RSS Own Each Other’s Issues

As a parent, there are times when you must strictly enforce “house rules” in such a way as to help teach a child an important lesson. I can think of many such personal examples while raising my three daughters, each of who, have become terrific young women. One lesson that needed to be reinforced with each of them was the matter of a curfew as they became teenagers. Now, I’ll admit I was not the most liberal parent in terms of allowing my daughters the freedom they felt they needed.  However, neither was I the most conservative either. I didn’t mind them hanging out with friends, having fun, but I did mind what time of night (or morning) they came home, and whether or not what they were up to was both safe and legal. Hopefully I’m not the only parent that worries about that. 

Anyway, it is interesting for me to look back now and reflect upon the types of conversations I had with each of my daughters around the curfew issue. If I were to do it all over again, rather than simply communicating with them to seek a common understanding of the related issues (worried parents and a lack of parental trust) I might go a step further and try to get each of us to “own” each other’s issues. To be more specific, I wonder what type of outcomes might have been realized had I spent more time teaching the importance of embracing the opposing perspective, than I had simply enforcing my parental responsibilities. 

It’s not so different in the world of business. Frequently issues arise where opposing views, differing opinions, and even interdepartmental strife can adversely affect the productivity or profitability of an organization. In commerce, it’s not always easy to say one perspective, opinion or department is better or more valued than another. Business just doesn’t work that way. What can happen when these types of issues develop in the workplace is that the individuals involved may often go to other individuals in the organization to “make their case,” which can create unnecessary ill will.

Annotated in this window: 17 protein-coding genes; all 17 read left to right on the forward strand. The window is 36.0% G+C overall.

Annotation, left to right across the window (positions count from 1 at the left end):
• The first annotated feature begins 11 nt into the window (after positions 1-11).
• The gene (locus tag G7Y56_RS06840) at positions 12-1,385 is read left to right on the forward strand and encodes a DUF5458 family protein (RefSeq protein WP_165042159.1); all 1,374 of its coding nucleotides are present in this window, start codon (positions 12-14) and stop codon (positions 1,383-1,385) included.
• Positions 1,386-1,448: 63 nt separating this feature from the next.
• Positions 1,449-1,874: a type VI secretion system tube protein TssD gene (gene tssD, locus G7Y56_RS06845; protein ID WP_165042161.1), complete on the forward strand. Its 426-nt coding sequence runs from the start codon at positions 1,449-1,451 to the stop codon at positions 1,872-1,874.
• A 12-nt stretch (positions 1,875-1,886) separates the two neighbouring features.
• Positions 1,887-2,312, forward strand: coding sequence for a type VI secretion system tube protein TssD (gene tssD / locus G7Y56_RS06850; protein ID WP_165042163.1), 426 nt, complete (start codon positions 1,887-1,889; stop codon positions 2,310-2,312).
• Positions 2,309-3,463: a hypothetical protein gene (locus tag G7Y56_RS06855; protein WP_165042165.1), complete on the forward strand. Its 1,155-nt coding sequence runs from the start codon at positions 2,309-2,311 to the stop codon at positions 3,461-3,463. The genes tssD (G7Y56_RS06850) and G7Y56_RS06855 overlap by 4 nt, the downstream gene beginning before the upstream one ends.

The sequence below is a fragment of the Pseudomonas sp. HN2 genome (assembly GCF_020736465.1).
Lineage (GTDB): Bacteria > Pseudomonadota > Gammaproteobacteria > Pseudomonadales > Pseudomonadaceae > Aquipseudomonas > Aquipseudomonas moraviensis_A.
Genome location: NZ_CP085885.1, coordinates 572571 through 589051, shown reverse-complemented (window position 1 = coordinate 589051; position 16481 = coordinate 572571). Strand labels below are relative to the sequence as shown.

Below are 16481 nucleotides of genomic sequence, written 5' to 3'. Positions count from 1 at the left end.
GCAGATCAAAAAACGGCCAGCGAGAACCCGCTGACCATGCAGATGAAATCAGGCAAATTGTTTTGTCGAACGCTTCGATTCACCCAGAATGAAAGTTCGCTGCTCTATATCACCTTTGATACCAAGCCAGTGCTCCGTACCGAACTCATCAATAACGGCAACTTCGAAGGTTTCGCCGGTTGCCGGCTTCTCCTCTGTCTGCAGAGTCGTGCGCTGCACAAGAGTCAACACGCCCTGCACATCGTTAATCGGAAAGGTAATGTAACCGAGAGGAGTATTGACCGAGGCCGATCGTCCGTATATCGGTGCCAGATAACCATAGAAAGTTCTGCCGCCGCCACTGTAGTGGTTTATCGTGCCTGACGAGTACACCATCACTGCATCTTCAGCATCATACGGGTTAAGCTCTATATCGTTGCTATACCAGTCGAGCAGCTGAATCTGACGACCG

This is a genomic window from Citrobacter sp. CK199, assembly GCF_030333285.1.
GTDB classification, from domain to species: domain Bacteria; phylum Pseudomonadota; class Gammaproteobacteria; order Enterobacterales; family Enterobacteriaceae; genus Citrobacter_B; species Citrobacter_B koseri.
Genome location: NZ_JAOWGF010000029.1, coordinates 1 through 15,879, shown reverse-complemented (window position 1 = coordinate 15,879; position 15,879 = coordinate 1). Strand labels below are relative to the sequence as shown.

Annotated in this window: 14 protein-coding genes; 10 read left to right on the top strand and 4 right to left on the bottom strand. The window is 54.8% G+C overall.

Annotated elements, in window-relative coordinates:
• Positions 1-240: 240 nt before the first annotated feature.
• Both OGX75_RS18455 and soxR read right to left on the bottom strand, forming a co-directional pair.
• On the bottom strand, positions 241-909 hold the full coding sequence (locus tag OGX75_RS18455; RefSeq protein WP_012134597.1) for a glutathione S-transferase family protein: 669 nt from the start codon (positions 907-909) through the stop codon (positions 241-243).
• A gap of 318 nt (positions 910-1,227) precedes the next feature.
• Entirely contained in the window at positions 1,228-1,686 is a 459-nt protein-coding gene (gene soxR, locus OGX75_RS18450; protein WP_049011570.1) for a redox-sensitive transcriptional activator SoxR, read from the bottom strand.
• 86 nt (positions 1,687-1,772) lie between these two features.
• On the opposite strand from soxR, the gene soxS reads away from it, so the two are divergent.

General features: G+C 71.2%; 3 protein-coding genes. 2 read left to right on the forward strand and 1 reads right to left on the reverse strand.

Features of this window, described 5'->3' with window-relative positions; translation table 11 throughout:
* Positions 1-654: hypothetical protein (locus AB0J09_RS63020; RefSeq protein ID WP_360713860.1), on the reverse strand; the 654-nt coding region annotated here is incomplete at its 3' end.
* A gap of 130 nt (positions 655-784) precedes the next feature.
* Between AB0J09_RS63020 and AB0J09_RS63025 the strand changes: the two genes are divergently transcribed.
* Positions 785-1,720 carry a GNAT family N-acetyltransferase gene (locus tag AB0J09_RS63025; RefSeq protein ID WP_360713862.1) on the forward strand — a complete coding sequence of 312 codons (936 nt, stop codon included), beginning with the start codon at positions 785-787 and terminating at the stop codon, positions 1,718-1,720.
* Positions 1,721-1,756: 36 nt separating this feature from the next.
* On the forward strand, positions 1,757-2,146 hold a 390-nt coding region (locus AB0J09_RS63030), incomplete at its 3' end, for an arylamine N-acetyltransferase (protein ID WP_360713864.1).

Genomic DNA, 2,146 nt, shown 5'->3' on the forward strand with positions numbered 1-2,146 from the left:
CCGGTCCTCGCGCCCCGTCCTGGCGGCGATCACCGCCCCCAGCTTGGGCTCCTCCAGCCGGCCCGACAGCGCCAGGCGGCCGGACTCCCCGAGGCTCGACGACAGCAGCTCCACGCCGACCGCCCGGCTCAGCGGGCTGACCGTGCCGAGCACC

In my view, business leaders cannot tolerate these types of issues, or the individuals who tend to perpetuate negative cultural influences. Leaders must expect open and honest dialogue within their organizations, departments and teams, such that the internal “issues” are owned by the affected parties and dealt with expeditiously, so as to not have a lasting impression on the organization. Let me share a specific example that might be happening in the business world today as a result of the difficult economic environment. 

Many businesses have had to cut staff in order to remain viable, however it’s possible that different departments within an organization are impacted differently. Jealousies may develop within the organization when one department is perceived as not “hurting” as much as another department, which may or may not be the case. The fact that this perception has been created isn’t the real problem. The problem becomes an “issue” when these perceptions are fostered or not addressed with immediately by the leaders of each of these teams. They need to communicate with each other to the point that they “own” each other’s perceptions and realities such that each department can be successful. 

In my personal example above, the end result is that both the parent and the child achieve a greater sense of happiness or peace. In the business example, it’s all about creating or sustaining individual and organizational success. In both instances it’s all about strong communication, and about a shared mindset that your issues are my issues. Come to think about it, I wonder what the world might be like if our governmental leaders had this same perspective?

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Home About Archive Mitch HagstromMitch Hagstrom
Executive Vice President
Chief Banking Officer
Pacific Continental Bank

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